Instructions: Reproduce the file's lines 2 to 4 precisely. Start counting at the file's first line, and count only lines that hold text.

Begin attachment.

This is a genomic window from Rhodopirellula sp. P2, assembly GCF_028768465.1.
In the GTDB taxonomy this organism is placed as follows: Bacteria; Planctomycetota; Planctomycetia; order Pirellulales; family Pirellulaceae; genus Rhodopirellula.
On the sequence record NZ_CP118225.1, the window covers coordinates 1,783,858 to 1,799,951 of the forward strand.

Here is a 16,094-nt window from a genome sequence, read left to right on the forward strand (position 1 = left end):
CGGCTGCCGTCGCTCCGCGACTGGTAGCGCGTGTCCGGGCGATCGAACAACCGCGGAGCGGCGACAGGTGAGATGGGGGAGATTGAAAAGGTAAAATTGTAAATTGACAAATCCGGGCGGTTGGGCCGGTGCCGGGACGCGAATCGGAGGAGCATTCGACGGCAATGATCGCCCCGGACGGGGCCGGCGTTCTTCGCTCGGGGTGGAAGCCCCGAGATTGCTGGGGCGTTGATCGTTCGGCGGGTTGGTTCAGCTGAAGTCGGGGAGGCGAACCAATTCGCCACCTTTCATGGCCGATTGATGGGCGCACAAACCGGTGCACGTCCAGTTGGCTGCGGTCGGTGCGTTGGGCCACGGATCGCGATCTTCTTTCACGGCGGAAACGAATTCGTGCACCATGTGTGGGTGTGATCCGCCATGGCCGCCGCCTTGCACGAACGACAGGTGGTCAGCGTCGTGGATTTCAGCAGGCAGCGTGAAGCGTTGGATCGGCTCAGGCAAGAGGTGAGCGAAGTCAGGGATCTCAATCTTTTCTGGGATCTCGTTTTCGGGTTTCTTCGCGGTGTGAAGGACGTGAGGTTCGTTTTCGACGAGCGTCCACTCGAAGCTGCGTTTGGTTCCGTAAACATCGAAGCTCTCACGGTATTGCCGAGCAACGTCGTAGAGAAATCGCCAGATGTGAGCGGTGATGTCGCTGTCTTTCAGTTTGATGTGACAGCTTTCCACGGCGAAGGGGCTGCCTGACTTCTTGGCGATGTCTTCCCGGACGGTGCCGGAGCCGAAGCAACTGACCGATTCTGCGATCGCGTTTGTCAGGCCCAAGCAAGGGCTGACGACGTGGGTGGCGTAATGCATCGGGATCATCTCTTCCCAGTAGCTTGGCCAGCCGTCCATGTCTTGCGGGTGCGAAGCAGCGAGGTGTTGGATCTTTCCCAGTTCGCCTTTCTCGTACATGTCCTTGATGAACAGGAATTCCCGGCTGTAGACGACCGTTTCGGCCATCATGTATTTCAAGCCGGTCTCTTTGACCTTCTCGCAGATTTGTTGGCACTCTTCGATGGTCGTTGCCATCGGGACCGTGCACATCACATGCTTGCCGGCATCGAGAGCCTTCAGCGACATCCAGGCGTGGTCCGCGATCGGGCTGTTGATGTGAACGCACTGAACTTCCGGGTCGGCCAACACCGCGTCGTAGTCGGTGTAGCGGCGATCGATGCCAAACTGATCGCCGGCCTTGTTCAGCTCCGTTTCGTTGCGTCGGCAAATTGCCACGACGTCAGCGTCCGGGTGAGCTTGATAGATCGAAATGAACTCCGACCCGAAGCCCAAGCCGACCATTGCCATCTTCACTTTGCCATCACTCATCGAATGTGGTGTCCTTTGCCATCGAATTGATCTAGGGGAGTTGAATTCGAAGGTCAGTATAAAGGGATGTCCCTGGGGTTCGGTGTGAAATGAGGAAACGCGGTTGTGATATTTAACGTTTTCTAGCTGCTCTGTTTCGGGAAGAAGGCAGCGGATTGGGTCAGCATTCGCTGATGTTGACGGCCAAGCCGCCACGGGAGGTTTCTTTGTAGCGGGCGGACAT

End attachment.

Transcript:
In the GTDB taxonomy this organism is placed as follows: Bacteria; Planctomycetota; Planctomycetia; order Pirellulales; family Pirellulaceae; genus Rhodopirellula.
On the sequence record NZ_CP118225.1, the window covers coordinates 1,783,858 to 1,799,951 of the forward strand.

Here is a 16,094-nt window from a genome sequence, read left to right on the forward strand (position 1 = left end):